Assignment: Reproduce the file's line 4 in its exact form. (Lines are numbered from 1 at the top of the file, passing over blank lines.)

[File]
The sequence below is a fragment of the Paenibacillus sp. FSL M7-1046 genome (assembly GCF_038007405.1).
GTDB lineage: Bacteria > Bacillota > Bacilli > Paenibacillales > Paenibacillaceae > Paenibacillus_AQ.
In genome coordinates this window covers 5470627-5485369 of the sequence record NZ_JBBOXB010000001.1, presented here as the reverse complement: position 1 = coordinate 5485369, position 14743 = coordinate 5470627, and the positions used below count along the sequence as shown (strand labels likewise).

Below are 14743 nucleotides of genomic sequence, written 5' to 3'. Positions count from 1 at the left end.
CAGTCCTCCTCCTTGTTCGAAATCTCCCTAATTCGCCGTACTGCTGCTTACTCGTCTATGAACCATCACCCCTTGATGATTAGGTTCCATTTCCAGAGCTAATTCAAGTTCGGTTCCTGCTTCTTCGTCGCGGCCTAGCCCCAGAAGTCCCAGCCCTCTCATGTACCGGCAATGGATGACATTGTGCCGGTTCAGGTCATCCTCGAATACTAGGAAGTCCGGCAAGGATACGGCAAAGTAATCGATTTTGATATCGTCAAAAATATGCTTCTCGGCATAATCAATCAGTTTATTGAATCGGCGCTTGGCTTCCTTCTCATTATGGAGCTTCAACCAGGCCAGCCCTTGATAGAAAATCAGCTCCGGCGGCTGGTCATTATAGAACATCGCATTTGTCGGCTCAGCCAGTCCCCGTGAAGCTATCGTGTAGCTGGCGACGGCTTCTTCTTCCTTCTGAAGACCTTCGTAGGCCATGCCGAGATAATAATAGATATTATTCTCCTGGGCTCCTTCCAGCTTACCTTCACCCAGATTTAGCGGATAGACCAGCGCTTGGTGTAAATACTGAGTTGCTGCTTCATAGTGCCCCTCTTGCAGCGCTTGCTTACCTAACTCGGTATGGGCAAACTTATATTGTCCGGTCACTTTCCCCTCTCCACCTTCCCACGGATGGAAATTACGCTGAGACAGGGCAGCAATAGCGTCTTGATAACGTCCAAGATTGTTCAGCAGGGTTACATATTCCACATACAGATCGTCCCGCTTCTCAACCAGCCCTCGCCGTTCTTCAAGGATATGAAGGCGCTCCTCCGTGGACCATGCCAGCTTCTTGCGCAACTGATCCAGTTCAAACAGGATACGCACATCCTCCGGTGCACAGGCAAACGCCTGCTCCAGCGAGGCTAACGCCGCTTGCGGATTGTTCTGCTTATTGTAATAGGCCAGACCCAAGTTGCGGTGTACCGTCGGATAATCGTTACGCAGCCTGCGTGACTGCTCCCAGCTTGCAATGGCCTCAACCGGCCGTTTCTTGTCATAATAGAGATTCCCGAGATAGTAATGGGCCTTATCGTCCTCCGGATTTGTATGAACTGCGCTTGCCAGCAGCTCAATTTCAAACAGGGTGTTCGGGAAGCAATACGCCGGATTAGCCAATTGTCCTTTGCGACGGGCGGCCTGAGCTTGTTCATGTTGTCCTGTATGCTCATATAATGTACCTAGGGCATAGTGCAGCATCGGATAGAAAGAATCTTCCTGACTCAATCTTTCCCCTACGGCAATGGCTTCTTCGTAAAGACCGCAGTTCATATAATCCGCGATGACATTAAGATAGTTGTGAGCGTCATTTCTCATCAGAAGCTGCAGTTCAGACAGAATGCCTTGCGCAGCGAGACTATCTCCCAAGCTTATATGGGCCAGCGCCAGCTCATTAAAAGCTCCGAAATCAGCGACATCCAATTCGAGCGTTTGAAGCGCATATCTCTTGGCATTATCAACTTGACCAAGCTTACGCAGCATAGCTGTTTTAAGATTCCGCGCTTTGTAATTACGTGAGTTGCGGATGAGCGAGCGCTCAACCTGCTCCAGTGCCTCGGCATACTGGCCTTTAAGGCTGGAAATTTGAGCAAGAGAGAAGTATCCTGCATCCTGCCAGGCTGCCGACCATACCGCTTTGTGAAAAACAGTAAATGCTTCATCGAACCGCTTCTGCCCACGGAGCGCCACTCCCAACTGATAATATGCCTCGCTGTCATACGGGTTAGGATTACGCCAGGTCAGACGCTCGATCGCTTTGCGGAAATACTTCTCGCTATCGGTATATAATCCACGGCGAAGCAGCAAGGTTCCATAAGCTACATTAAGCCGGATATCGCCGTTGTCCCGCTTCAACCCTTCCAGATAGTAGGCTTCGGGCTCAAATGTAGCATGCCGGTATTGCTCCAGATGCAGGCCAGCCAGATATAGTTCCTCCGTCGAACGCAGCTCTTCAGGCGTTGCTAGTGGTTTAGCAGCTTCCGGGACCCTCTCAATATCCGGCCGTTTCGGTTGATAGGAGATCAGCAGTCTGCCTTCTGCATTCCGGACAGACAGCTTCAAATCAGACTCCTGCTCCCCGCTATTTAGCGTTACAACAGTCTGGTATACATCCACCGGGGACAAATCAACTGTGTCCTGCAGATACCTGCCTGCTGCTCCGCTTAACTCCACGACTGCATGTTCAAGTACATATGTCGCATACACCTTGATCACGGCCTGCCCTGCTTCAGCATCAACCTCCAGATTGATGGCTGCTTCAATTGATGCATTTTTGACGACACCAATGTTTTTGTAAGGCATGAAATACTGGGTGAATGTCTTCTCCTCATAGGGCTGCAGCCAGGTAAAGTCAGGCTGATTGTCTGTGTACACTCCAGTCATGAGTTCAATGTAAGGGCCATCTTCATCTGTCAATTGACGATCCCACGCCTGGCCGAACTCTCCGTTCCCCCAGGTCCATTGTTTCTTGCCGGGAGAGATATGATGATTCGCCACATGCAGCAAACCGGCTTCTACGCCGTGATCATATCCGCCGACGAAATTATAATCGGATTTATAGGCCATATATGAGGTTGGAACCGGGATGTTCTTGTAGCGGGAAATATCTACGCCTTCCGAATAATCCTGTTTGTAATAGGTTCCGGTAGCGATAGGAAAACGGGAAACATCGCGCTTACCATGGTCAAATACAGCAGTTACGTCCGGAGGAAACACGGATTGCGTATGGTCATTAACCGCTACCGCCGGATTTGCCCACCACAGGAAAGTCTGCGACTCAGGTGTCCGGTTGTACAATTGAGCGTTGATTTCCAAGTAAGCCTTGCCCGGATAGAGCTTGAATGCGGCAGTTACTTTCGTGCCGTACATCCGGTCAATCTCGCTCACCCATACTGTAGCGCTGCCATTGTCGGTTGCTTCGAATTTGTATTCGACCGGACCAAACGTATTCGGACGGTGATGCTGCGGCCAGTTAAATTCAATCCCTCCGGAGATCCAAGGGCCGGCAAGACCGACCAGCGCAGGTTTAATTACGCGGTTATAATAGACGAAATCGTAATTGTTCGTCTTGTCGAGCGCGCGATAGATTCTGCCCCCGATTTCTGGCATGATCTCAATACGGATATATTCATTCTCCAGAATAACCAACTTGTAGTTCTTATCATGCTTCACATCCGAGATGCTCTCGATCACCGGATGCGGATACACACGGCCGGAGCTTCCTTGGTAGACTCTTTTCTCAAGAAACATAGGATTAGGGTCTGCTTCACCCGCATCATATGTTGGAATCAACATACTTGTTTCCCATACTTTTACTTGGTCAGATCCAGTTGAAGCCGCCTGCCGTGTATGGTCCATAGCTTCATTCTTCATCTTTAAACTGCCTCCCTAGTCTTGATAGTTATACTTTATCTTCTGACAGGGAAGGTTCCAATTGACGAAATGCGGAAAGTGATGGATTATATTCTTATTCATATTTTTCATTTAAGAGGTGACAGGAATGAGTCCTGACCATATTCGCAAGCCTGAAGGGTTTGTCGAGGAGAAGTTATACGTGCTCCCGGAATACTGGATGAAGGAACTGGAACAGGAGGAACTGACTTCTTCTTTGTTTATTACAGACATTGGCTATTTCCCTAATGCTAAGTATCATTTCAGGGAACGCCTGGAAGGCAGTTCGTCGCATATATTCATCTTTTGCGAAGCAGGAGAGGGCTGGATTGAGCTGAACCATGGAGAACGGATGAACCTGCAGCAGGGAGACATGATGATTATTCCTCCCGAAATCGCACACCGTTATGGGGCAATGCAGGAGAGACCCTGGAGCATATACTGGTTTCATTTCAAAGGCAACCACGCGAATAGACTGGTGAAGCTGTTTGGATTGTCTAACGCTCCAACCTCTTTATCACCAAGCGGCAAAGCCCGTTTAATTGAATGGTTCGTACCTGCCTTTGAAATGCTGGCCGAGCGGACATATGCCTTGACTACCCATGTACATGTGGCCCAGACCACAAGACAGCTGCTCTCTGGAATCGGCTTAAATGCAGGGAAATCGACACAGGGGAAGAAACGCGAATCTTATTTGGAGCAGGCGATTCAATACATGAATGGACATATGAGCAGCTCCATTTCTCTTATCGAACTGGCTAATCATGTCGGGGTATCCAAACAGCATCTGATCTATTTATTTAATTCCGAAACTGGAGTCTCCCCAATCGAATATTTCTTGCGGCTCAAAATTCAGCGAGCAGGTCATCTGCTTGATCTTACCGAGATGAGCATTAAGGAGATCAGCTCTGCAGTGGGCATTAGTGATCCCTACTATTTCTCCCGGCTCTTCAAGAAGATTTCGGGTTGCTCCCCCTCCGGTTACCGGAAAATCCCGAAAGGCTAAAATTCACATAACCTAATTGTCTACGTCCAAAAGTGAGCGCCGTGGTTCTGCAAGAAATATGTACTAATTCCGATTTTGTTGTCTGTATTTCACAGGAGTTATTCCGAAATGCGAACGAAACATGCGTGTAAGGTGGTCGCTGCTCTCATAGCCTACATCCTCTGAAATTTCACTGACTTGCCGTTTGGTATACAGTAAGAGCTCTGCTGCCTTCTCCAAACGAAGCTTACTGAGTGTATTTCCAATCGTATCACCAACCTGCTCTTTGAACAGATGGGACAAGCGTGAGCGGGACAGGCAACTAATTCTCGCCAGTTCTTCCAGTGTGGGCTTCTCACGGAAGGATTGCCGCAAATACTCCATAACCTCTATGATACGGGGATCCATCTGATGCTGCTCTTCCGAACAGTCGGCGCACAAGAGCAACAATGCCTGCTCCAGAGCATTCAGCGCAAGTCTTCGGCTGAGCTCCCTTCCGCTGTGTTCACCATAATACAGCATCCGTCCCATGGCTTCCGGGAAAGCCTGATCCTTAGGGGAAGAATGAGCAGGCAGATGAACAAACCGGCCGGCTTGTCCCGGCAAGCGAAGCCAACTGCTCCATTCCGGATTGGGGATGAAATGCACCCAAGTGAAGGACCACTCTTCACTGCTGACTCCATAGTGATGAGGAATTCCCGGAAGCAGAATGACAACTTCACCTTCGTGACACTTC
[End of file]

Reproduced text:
Below are 14743 nucleotides of genomic sequence, written 5' to 3'. Positions count from 1 at the left end.